A NASA-lead study found that there are certain plants that are effective air purifiers. By filtering out certain chemicals, these plants are recommended to have in our homes to neutralize and maintain healthy breathing air.

 

Dogwood Urban Farm offers several types of air purifying plants.

Peace Lily (Spathiphyllum)

This tropical shade-loving plant helps cleanse the air we breathe. Use it to remove trichloroethylene, benzene, acetone, and alcohols from the air.

Light: Peace lilies prefer light partial shade, and can tolerate fluorescent lights.  Yellowing leaves indicate that the light is too strong, and brown leaves or streaks indicate scorching from direct sunlight. Consider placing the plant six to eight feet away from a north- or west-facing window

Water:  Wait for the plant to droop slightly before watering- great that it tells you its’ thirsty by drooping.  In general, water at least once a week and keep the soil moist. Throughout the summer growing season, spritz the leaves with. Water your plant less often in winter.Even if you you forgot to water for a while and find your plant completely depleted with fronds flat over the pot edge, water and spritz right away. The  Peace Lily can easily be revived.

Temperatures: The peace lily makes a great house plant because it thrives in the indoor temperatures most people enjoy. It prefers a temperature range of 18 C to 30 C and humid climates. Keep them  away from drafts or any heating or cooling home appliances.

Toxicity: Warning: they are poisonous to both cats and dogs alike because they contain calcium oxalate. Peace lilies should be kept away from animals and small children.

Replant in larger container as your Peace Lily grows larger.

Rubber Plants (Ficus Elastica)

Rubber plants' large leaves can absorb airborne chemicals and break them down, rendering them harmless. They absorb exhaled carbon dioxide and convert it to breathable oxygen. Rubber plants also eliminate bacteria and mold spores in the air. Rubber plants can eventually reach 8 feet tall if given the right conditions, so should be planted where there is space for them to grow.

Light: Rubber Plants like bright light and a lot of it, but not direct sunlight. You can tell if your Rubber Plant needs more light if it becomes leggy, its leaves lose their luster, and lower leaves fall off.

 

Watering: Rubber Plants' water needs vary according to season: In the growing season (summer), the plant should be kept moist. This includes wiping the leaves with a damp cloth or even misting them. During the dormant season, your plant may only need water once or twice a month. Watch for droopy leaves, which indicate a need for more water. Leaves that turn yellow and brown and drop signal over-watering.  Best to use lukewarm water. Mist during any season if they air is too dry, especially heated dry air like that which might occur during winter indoors. They should be allowed to dry out between watering. Rubber plants handle under-watering better than over-watering.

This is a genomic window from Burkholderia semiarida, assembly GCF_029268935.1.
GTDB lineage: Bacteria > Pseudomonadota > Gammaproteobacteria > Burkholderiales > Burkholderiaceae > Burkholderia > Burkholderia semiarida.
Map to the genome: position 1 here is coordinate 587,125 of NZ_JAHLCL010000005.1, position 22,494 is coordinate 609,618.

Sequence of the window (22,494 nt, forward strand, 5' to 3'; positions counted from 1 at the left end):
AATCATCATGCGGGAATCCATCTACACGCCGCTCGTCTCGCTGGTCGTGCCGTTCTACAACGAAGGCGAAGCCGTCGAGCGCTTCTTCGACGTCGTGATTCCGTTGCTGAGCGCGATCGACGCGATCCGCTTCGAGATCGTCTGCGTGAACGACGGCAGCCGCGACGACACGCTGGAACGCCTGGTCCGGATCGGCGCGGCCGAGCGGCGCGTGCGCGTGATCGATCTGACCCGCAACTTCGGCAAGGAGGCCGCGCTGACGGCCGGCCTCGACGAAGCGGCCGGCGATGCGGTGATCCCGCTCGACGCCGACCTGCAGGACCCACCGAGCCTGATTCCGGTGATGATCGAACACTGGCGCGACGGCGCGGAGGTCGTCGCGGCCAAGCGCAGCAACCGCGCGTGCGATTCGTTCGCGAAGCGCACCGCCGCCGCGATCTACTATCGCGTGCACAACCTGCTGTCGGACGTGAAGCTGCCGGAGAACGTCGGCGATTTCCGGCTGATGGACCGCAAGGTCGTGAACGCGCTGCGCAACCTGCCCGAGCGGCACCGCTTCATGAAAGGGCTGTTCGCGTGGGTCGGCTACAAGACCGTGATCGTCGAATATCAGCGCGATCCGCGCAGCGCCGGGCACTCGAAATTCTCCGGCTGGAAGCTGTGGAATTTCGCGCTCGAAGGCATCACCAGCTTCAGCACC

Fertilize during the growing season only.

Replant in larger container as your Rubber Plan grows larger.

Snake Plants (Sansevieria Trifasciata)

The Snake Plant is unique in that it sucks in carbon dioxide and releases oxygen during the night. Many people chose to keep it in their bedroom or carpeted living room. It’s simple to take care of and prevents the formaldehyde that leaks from your carpet and wood furniture from sticking around the air.

Water, Light, and Food: Snake plants do well when you almost forget about them. Allow soil to dry between waterings and take extra special care not to over water in winter. Try to avoid getting leaves wet when you water. Place your snake plants in indirect light (although they are tolerant of a variety of light conditions) and fertilize during the growing season with an all-purpose plant food.

Propagating Snake Plants: Snake plants produce rhizomes and are easily divided. Although this can be done any time, spring is best. Your newly propagated plants will also grow faster as summer is growing season

Toxicity: Warning: they are poisonous to both cats and dogs alike because they contain calcium oxalate. Snake Plants should be kept away from animals.

Replant in larger container as your Snake Plant grows larger.

Spider Plants ​(Chlorophytum Comosum)

Spider Plants removes pollutants they remove include formaldehyde and xylene.

LIGHT:  requires natural light but not direct sunlight.

 

WATER: Water them well but do not allow the plants to become too soggy, which can lead to root rot.  Spider Plants prefer to dry out some between waterings.
 

If you begin to notice spider plant leaves browning, there’s no need for worry. Browning of leaf tips is quite normal and will not harm the plant. This is often the result of fluoride found in water, which causes salt buildup in the soil.  It may help to use distilled water or filtered or rain water.

Replant in larger container as your Snake Plant grows larger.

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